The third African climate meeting brings together more than 1,000 government officials and stakeholders in Libreville, the capital of Gabon. They are working on strong regional climate responses in Africa.
“Climate change is a major challenge in Africa and a major challenge of our time, exacerbating existing social, political and economic inequalities,” Patricia Scotland, secretary-general of the Commonwealth Group of Former British Colonies, told the meeting.
African Climate Week comes as the continent is ravaged by several extreme weather events, such as drought in East Africa and the Horn of Africa, sandstorms and extreme heat in the Sahel region of West Africa, and devastating flash floods, storm surges including cyclones in central, western and southern Africa.
Egyptian Foreign Minister Sameh Shoukry, who will host the upcoming UN conference, lamented that promises made to African countries to help them fight climate change have not been fulfilled.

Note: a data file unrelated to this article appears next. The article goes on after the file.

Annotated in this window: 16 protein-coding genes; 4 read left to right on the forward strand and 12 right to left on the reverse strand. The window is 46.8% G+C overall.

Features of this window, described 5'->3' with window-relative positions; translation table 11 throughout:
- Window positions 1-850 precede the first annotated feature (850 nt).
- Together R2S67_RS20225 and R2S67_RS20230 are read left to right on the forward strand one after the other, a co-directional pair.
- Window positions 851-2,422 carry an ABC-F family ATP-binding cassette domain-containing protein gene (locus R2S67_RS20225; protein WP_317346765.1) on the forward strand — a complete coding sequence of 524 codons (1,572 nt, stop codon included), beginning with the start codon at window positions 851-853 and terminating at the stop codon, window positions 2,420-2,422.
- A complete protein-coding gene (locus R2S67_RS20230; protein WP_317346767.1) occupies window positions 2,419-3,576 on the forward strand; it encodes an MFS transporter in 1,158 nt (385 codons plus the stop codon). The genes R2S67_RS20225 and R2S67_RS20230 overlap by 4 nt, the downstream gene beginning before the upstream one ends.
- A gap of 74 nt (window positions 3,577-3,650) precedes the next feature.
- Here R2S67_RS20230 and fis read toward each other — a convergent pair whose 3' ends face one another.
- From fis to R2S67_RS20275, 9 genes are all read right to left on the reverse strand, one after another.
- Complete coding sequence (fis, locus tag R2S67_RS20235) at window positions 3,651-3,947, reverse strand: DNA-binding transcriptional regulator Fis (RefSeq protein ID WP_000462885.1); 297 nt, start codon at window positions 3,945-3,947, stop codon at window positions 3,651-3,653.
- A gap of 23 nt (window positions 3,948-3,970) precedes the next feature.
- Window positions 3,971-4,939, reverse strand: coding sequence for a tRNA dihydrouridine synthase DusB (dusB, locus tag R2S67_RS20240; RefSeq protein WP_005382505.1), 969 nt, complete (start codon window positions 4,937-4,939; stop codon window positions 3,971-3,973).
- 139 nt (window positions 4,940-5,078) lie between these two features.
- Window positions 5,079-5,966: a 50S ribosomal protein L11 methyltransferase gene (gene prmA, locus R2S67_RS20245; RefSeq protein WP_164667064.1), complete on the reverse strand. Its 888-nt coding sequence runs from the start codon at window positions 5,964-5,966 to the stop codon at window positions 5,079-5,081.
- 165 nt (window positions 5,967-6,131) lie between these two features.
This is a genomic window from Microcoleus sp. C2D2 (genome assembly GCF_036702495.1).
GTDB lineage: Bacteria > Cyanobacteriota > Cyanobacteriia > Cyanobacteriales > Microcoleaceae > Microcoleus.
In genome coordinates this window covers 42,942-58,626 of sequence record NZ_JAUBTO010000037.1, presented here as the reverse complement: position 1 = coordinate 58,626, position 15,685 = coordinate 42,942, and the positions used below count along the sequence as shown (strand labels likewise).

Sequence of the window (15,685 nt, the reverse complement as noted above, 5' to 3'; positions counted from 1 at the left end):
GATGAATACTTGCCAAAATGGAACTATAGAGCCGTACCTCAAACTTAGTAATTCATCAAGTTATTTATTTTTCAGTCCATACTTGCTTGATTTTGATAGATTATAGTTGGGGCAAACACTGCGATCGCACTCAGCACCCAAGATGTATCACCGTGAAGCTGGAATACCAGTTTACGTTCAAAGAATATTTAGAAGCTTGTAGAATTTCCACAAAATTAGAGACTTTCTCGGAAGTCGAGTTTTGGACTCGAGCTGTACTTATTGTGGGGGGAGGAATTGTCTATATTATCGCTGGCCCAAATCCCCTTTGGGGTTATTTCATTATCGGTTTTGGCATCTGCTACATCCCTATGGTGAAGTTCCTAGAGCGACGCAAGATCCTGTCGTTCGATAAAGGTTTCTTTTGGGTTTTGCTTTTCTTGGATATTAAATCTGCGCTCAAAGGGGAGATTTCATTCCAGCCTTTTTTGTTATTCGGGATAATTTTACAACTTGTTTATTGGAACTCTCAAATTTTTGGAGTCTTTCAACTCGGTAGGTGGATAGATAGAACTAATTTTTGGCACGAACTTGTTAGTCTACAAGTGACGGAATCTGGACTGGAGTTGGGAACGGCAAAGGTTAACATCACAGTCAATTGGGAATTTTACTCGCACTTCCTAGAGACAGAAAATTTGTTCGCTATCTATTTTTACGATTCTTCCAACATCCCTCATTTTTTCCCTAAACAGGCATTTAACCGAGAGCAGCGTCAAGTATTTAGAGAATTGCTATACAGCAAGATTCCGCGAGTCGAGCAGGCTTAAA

“The international community is lagging behind in mitigation, adaptation and funding. Several mitigation and adaptation funding commitments celebrated in Glasgow have yet to be fulfilled,” said Shoukry.
He said that “coming back on commitments made by many developed countries is a concern” for many African countries. “The delayed delivery of climate finance continues to affect Africa’s efforts to contribute to global efforts to combat climate change,” he said.
The African Climate Week Conference will discuss other critical concerns of the continent, including food security, carbon markets, climate migrants and coastal resilience. Climate early warning systems, integrated water management to address scarcity and international cooperation to drive climate action are also topics to be explored.
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